Monday, 5 March 2012

Fourth World Botany: Tribal or ethnomedicine is now becoming popular in India

Syed Akbar
Hyderabad: Tribals selling herbal formulations on road margins is a common sight 
in many towns. And do not be surprised if you find scientists making a beeline to these 
“tribal doctors” to know more about the herbs and their efficacy in the treatment of drug 
resistant diseases ranging from tuberculosis to falciparum malaria.

Tribal or ethnomedicine, popularly known as the fourth world botany, is the in-thing. The 
forests of the Nallamalas, the Yerramalas, the Eastern Ghats and the virgin forest tracts 
in Adilabad, Nellore and Khammam have emerged as the new research centres for a variety 
of diseases, particularly those resistant to the known drugs. A little over 1000 herbs 
have been known to different tribal populations in Andhra Pradesh for treatment of health 
problems ranging from simple skin rashes to snake poisoning, from psoriasis to muscle 
relaxants during delivery, and from severe fevers to gastroenteritis.

A number of research groups are now involved in unravelling the medicinal secrets of 
fourth world botany. This includes a group of researchers from Nagarjuna University led 
by SM Khasim that has documented a number of herbs used by tribals as part of their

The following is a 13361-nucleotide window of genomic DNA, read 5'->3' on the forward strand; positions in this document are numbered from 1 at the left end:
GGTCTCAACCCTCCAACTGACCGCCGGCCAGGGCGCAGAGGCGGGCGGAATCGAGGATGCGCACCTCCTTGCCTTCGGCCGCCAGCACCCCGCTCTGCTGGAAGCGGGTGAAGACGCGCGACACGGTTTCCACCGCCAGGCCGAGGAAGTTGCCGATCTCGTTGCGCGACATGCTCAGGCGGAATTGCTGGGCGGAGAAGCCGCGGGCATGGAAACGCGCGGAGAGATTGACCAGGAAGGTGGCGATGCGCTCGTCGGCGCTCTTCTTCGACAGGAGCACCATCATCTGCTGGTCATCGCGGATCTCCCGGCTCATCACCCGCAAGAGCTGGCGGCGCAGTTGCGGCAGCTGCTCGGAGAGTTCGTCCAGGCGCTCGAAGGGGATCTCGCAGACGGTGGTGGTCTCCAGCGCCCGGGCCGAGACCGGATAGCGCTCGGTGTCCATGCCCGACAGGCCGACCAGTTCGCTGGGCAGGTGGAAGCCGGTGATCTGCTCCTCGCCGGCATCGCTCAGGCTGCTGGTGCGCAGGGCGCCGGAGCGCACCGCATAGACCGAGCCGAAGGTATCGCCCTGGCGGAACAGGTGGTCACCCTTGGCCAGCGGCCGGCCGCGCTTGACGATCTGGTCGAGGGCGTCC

ethnomedicine. They highlighted the concept of fourth world botany with special reference 
to tribals of Eastern Ghats. The fourth world botany includes tribal botany, ethnobotany 
and indigenous traditional knowledge.

The group carried out a survey among tribal groups such as Jatapu and Savara living in 
the Eastern Ghats. They found that these two tribal groups have been using 72 plant 
species for treatment of excretory, digestive, circulatory and reproductive ailments.

The National Institute of Indian Medical Heritage in the city has also documented a 
number of herbs used by tribal populations in the State forests. The department of Ayush 
has taken up the task of revalidation of ethnomedicine to give them a scientific and 
modern touch to the ancient healing practices.

“Taking into consideration, the unprecedented rate of deforestation and habitat 
destruction, there is an urgent need to explore the Fourth World Botany and its 
documentation and preservation for posterity,” Khasim pointed out.

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